It provocted reflection in a grand scale, I sat there completely emerged in the culture, realising this was one of the main reasons I love travelling so much. While the music vibrated through our shoes and our eyes fixtated on the flamigo, my brain was looking back on an incredible 2 months. 3 countries, 2 volunteer experiences, New friends, New memories, New knowledge. I felt profoundly grateful and lucky to be in my current situation, at a constant state of happiness.
The only problem now was that I was more aware of what an exceptional world we live in, and my appiete to discover more of the unknown was at a all time high, having only scratched the surface of this foreign land.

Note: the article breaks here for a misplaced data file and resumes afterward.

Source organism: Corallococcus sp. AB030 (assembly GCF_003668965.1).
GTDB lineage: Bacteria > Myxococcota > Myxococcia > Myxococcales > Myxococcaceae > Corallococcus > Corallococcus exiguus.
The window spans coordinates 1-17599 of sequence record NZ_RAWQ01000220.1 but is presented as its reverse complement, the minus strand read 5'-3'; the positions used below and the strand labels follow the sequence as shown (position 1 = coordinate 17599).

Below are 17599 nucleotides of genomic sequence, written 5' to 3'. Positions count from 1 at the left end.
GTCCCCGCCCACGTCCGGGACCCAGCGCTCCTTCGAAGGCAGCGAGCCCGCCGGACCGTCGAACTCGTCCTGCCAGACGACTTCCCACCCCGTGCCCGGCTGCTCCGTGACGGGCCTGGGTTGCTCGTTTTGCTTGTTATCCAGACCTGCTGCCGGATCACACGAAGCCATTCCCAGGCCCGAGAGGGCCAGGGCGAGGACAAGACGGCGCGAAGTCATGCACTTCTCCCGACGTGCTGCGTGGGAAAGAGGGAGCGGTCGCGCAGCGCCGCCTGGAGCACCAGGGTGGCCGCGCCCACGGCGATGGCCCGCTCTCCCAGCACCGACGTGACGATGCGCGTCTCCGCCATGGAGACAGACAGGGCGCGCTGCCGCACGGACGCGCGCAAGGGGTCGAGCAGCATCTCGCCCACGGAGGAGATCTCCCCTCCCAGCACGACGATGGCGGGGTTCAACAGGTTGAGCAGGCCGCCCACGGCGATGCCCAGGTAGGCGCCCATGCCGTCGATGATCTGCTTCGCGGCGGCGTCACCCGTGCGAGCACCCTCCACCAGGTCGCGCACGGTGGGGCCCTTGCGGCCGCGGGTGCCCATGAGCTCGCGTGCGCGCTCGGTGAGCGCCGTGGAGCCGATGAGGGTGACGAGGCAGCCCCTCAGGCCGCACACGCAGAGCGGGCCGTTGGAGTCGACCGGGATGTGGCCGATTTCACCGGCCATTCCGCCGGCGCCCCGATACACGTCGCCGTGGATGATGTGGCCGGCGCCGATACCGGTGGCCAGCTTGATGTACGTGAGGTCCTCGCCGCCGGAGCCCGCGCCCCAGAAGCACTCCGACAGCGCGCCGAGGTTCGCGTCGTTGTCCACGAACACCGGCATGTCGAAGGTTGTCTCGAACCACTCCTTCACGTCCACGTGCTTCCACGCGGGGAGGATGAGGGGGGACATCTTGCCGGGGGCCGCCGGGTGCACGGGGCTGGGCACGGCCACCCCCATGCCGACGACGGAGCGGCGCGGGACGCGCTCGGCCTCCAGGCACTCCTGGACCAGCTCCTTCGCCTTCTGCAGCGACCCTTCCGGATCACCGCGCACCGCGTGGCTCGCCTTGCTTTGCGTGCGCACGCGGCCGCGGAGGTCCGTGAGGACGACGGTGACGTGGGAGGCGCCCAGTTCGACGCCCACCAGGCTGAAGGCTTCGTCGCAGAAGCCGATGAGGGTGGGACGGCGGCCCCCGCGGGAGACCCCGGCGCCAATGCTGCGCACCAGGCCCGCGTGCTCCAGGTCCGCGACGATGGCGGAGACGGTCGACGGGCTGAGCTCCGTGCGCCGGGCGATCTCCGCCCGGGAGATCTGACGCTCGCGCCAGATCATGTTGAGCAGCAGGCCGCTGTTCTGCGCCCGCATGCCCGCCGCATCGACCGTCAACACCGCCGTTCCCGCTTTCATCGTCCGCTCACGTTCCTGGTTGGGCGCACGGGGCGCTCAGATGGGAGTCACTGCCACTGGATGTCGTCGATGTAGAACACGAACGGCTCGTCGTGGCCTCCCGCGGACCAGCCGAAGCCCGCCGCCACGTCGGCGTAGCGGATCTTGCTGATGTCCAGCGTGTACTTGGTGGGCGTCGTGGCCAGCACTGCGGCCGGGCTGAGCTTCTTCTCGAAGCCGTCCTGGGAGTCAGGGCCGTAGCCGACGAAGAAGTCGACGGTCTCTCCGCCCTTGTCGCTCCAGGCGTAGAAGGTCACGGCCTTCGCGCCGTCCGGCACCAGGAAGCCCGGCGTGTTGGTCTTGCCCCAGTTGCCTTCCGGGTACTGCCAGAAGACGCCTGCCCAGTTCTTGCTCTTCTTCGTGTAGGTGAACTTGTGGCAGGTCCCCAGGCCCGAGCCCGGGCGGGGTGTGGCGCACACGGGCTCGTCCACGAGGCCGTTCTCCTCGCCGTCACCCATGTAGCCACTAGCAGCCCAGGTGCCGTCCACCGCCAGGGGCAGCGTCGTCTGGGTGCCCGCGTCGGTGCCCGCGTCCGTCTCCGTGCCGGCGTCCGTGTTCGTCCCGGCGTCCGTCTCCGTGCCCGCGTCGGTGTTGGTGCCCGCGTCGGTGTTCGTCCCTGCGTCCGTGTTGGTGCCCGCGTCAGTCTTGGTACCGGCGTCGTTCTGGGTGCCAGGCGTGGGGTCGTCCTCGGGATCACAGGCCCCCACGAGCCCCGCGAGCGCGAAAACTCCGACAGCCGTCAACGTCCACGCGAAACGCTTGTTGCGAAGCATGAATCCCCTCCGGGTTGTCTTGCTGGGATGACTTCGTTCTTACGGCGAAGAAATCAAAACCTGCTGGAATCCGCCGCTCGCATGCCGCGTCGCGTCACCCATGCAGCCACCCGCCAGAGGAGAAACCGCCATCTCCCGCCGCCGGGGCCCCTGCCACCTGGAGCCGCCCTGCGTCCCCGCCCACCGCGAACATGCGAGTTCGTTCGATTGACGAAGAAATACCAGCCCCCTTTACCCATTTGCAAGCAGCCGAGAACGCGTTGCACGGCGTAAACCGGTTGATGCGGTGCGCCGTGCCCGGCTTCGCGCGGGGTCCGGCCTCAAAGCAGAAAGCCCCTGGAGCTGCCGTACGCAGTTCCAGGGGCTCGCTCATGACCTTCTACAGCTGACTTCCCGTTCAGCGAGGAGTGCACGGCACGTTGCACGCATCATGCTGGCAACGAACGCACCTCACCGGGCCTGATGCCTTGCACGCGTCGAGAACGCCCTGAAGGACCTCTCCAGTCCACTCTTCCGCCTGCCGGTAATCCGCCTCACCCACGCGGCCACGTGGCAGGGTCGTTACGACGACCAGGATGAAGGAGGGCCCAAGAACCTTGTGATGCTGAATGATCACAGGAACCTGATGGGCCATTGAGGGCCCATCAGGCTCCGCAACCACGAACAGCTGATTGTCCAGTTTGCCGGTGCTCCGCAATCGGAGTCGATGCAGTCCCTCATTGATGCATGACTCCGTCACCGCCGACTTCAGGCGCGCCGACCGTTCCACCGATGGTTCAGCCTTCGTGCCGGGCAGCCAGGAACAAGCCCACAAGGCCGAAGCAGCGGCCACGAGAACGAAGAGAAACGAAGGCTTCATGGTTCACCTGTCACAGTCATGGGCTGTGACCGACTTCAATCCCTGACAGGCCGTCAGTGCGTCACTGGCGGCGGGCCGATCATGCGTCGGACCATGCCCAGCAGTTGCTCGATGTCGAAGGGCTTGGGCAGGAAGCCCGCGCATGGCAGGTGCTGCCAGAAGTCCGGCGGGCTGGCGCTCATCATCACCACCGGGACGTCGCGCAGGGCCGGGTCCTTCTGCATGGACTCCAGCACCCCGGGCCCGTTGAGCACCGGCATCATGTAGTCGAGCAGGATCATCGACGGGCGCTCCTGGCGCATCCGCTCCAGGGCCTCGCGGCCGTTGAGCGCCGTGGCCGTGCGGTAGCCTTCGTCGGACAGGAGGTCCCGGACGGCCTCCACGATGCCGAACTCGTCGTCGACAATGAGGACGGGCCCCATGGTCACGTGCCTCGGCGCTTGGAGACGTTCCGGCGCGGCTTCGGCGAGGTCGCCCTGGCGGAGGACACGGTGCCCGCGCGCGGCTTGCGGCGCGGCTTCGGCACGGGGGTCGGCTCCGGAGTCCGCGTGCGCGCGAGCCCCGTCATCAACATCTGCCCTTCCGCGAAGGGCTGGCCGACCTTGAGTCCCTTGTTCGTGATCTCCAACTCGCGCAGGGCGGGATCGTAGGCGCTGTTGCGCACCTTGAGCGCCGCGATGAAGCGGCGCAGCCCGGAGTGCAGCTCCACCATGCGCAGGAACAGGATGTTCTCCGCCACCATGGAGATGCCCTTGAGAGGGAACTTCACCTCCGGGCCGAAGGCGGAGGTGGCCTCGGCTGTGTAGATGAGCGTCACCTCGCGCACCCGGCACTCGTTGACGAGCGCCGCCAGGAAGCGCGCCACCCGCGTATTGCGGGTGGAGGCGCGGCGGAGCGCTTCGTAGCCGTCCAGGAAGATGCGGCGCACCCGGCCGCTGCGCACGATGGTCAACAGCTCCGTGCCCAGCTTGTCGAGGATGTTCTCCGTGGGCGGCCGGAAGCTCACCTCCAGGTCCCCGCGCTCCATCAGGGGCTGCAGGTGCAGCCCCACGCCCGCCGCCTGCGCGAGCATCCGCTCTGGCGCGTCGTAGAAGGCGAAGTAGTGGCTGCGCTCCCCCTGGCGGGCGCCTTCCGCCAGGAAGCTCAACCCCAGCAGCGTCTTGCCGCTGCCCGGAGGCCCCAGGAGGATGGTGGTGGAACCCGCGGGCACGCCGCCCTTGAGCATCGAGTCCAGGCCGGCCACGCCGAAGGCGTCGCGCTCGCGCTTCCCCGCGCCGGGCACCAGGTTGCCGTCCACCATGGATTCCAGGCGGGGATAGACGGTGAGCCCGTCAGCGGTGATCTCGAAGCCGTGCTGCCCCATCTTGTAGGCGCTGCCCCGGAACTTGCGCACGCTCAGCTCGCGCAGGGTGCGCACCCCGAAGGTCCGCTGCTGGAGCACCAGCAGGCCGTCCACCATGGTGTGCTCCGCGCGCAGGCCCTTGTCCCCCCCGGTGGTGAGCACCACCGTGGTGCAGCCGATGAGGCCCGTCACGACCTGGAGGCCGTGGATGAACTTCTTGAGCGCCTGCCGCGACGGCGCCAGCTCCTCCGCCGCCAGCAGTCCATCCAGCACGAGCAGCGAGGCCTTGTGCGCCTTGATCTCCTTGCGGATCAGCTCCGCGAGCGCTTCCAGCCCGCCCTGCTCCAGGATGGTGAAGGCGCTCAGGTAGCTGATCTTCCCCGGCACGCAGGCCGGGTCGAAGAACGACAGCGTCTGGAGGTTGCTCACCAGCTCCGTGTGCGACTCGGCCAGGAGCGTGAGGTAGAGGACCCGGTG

Bolivia was growining on us day by day, the best thing about this country so far, I greedily admit, is the food. And the prices.
Our cholesterol was knocking on dangers door persuading us to move on to somewhere with maybe less temptation. Unfortunately for our health that's no where in South America, but it was time to move on anyhow. La paz had fulfilled its main goal, which was to shop. So packing my bag was a squeeze of Aztec prints, earrings and noveltys.
Copacabana was the next stop. Only hearing about it a few days earlier, it seem like the obviously choice, home to Lake titicaca the highest lake in the world (and with a pretty fun name)
Altitude was nothing to us now, we laughed in its face when it warned us of more height, having spent 11 days from 3000-4000 meters above sea level.
So we took the leisurely 3 hour bus ride through the northern hills of Bolivia, over the first stretch of water we had seen in almost 2 weeks and into our new favourite place in Bolivia.